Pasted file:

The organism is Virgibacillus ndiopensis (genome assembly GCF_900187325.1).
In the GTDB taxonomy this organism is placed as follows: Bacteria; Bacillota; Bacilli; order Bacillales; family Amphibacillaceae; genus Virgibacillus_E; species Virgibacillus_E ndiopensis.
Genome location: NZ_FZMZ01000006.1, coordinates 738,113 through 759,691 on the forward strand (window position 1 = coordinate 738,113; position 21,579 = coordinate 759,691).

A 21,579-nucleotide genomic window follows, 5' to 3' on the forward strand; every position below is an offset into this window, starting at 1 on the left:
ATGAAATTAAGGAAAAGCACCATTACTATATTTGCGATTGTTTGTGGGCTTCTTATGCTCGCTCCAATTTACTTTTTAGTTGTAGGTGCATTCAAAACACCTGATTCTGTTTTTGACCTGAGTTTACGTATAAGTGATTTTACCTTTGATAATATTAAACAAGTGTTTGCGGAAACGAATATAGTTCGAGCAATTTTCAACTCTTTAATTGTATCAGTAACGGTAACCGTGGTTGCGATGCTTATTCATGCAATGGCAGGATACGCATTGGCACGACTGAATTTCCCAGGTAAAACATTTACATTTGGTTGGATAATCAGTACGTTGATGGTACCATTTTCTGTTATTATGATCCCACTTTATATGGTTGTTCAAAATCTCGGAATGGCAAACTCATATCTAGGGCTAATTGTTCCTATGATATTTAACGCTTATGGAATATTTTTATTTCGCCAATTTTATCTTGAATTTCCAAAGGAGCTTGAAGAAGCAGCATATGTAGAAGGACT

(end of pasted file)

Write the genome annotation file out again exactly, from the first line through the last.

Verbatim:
The organism is Virgibacillus ndiopensis (genome assembly GCF_900187325.1).
In the GTDB taxonomy this organism is placed as follows: Bacteria; Bacillota; Bacilli; order Bacillales; family Amphibacillaceae; genus Virgibacillus_E; species Virgibacillus_E ndiopensis.
Genome location: NZ_FZMZ01000006.1, coordinates 738,113 through 759,691 on the forward strand (window position 1 = coordinate 738,113; position 21,579 = coordinate 759,691).

A 21,579-nucleotide genomic window follows, 5' to 3' on the forward strand; every position below is an offset into this window, starting at 1 on the left:
ATGAAATTAAGGAAAAGCACCATTACTATATTTGCGATTGTTTGTGGGCTTCTTATGCTCGCTCCAATTTACTTTTTAGTTGTAGGTGCATTCAAAACACCTGATTCTGTTTTTGACCTGAGTTTACGTATAAGTGATTTTACCTTTGATAATATTAAACAAGTGTTTGCGGAAACGAATATAGTTCGAGCAATTTTCAACTCTTTAATTGTATCAGTAACGGTAACCGTGGTTGCGATGCTTATTCATGCAATGGCAGGATACGCATTGGCACGACTGAATTTCCCAGGTAAAACATTTACATTTGGTTGGATAATCAGTACGTTGATGGTACCATTTTCTGTTATTATGATCCCACTTTATATGGTTGTTCAAAATCTCGGAATGGCAAACTCATATCTAGGGCTAATTGTTCCTATGATATTTAACGCTTATGGAATATTTTTATTTCGCCAATTTTATCTTGAATTTCCAAAGGAGCTTGAAGAAGCAGCATATGTAGAAGGACT